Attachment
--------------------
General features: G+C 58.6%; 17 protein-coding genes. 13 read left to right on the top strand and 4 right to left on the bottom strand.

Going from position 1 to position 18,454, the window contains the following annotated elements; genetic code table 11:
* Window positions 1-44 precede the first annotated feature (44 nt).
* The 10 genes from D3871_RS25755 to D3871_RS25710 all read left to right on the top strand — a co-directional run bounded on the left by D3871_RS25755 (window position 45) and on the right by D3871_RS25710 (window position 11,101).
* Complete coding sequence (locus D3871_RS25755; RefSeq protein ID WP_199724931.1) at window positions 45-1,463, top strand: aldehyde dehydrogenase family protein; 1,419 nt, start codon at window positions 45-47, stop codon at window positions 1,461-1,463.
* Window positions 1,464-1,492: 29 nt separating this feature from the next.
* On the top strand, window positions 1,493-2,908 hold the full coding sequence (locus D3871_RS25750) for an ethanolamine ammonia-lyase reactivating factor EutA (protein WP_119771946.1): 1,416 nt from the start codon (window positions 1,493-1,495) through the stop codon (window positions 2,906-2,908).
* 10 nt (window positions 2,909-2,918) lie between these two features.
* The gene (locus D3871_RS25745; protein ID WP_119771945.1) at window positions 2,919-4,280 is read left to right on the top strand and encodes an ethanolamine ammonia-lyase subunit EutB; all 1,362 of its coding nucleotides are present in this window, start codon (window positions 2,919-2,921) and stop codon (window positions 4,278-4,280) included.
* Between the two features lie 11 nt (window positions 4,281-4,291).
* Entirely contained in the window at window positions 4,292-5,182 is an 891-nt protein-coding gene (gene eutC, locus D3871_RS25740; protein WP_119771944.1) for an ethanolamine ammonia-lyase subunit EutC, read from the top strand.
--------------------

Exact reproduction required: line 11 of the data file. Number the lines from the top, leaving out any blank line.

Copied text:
* Entirely contained in the window at window positions 4,292-5,182 is an 891-nt protein-coding gene (gene eutC, locus D3871_RS25740; protein WP_119771944.1) for an ethanolamine ammonia-lyase subunit EutC, read from the top strand.